Updated: Sep 10, 2021
Only four days after the takeover of Kabul by the Taliban following the withdrawal of US forces, the London CNN Business team pontificated on the fate of Afghanistan’s trillion-dollar mineral resources. The article is jarringly quick to switch tones from the first sentence of “a humanitarian crisis” being triggered to “renewed focus on Afghanistan’s vast untapped mineral wealth” that “the world desperately needs”, in the second. Such co-opting of the plight of Afghans is not an isolated response. Pulitzer-prize winner Peggy Noonan rousingly calls on POTUS to do his job – “saving the lives of Americans in Afghanistan and their friends”. Even the calls to save Afghan women and children feel dubious, as if Afghan men (a demographic regularly painted as terror threats, criminals, and worse) are not deserving of life and liberty, or as though these same Afghan women and children have not suffered equally reprehensible abuses at the hands of international ‘saviors’.
The global response in the aftermath too, reeks of the sentiment of ‘save what/who adds value or can contribute to us’, a rescue op with a profit motive. From India to the United States, anyone who can is picking and choosing who they will help. French president Emmanuel Macron warned for the need to “anticipate and protect ourselves against significant irregular migratory flows”, India has declared it will prioritize Hindus and Sikhs from Afghanistan, Turkey races to create a wall along its border with Iran, and even in July, 16 House Republicans in the US voted against expediting visas even though the bill was addressing only the needs of the “Afghans who assisted the US military.”
The responses I mention above are just a few examples of how wealthier nations tailor their narratives and calls for protection of human rights only as they contribute to their own interests. But what will it take to acknowledge the plight of those who have not contributed to wealthier nations’ interests? Consider the plight of the average Afghan who never sought an alliance with any faction - local, regional, or foreign. Yet most such Afghans ended up suffering on three fronts simultaneously. Innocent Afghan civilians have been the prime victims of not just the ruthless Taliban, but also of foreign forces’ ineffective, incessant, and indiscriminate offensive campaigns, and then victims of a dysfunctional and unpopular Afghan government. The desolation and destruction wrought upon Afghanistan by the actions of international forces requires – at the bare minimum – taking in as many asylum seekers and refugees as possible.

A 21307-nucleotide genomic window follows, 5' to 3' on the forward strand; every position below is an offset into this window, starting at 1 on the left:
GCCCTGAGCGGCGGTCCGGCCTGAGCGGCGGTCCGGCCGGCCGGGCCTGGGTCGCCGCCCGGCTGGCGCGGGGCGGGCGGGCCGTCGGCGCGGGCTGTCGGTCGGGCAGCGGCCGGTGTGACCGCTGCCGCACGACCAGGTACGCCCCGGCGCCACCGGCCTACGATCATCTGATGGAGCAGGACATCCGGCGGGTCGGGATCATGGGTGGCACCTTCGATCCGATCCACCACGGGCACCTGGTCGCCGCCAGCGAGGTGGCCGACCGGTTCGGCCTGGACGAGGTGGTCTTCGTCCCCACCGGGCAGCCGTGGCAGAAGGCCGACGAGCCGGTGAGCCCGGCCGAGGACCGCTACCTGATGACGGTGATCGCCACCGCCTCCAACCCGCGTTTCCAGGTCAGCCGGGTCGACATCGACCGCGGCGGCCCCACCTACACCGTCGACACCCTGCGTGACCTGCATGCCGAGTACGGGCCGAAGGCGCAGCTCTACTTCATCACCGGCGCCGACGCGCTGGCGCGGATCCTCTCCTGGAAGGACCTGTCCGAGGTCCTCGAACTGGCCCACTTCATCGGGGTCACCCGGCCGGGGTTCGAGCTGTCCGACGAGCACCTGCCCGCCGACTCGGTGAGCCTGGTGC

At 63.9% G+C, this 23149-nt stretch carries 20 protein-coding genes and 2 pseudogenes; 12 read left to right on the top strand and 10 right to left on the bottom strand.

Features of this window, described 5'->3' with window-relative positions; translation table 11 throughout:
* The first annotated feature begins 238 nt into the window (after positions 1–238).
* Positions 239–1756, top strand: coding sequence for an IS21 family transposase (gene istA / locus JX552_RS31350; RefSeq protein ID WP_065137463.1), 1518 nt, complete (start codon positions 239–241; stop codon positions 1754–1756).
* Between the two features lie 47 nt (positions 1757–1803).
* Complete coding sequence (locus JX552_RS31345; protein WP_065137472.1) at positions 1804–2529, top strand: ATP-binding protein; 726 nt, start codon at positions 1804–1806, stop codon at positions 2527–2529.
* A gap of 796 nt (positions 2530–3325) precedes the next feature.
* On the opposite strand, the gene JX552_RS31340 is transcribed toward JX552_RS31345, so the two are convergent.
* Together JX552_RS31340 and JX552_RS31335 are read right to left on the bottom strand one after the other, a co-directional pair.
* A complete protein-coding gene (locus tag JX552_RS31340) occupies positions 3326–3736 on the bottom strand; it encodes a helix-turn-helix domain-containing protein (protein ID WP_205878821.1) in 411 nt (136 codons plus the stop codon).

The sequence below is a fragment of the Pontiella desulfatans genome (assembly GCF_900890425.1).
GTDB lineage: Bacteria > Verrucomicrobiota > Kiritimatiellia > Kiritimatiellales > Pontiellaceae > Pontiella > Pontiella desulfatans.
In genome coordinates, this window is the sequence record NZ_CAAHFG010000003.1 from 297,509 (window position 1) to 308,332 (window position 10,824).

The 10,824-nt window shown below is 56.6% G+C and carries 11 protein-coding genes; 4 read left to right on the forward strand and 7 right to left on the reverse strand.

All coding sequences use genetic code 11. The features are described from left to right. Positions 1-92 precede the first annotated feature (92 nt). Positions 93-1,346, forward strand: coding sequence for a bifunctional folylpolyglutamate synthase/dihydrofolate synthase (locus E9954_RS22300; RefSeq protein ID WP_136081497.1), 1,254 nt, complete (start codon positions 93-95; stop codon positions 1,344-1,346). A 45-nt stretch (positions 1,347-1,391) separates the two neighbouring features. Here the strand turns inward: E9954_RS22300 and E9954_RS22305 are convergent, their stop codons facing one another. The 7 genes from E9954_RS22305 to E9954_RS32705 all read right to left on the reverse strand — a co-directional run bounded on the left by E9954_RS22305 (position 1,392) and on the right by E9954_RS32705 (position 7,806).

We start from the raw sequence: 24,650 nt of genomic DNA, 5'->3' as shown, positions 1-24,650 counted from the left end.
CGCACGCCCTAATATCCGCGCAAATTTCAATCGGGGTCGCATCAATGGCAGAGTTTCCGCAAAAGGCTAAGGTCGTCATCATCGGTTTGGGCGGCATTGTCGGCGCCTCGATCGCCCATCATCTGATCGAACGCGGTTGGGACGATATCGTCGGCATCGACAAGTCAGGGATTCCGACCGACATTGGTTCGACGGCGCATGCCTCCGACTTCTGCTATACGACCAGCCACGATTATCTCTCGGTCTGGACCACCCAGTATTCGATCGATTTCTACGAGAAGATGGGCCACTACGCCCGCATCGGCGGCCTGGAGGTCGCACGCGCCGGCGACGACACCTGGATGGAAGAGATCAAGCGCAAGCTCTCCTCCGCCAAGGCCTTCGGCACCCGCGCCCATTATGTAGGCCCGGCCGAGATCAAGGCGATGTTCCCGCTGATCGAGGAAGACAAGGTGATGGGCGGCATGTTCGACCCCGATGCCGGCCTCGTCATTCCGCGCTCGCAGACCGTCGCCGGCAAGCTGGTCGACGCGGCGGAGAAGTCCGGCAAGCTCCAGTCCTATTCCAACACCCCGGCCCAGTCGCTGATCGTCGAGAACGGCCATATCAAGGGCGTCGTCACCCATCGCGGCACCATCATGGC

Now more than ever, the fearmongering and blood lust that brought the invasion to Afghanistan in the first place, must be quashed for an approach that prioritizes ALL Afghans. The global community must create humanitarian pathways for the safe evacuation of those who wish to leave, not just those deemed as ‘allies’. Beyond the evacuation of refugees, host states must facilitate their right to safety, livelihood, and support as they rebuild their lives. On the flip side, the Taliban, too, must be held accountable for the safety of refugees and all Afghans. Promises of providing aid and treating the Taliban as a legitimate government, may provide the best incentive for them to protect refugees and human rights more generally – although collaboration with the Taliban undoubtedly will be distasteful for many. Protecting all refugees and displaced people must remain the priority, rather than entrenching lines between former friends and foes or saving only those who we imagine will “add value” to us.